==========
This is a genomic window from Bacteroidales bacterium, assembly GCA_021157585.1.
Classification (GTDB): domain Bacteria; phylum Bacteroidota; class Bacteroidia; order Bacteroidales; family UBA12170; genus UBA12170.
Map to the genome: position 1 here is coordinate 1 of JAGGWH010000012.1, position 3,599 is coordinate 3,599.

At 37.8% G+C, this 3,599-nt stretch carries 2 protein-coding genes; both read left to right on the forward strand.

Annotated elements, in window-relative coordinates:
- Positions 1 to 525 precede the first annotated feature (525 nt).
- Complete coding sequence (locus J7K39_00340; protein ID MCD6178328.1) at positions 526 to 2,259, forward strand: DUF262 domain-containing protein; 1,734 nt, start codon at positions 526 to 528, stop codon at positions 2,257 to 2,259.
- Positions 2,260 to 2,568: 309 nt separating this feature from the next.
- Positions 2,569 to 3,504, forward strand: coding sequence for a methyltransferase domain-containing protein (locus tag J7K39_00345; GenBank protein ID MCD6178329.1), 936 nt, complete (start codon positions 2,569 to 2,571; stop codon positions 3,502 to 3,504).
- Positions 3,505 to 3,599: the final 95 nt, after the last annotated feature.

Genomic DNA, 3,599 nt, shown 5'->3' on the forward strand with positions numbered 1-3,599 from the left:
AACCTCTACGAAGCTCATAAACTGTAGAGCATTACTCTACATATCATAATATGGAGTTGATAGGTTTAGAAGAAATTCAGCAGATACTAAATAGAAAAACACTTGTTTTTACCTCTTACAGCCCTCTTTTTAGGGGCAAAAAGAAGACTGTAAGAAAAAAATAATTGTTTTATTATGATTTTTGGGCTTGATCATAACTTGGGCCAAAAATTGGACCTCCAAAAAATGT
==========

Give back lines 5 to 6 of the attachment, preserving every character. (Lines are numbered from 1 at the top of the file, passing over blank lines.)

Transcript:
Annotated elements, in window-relative coordinates:
- Positions 1 to 525 precede the first annotated feature (525 nt).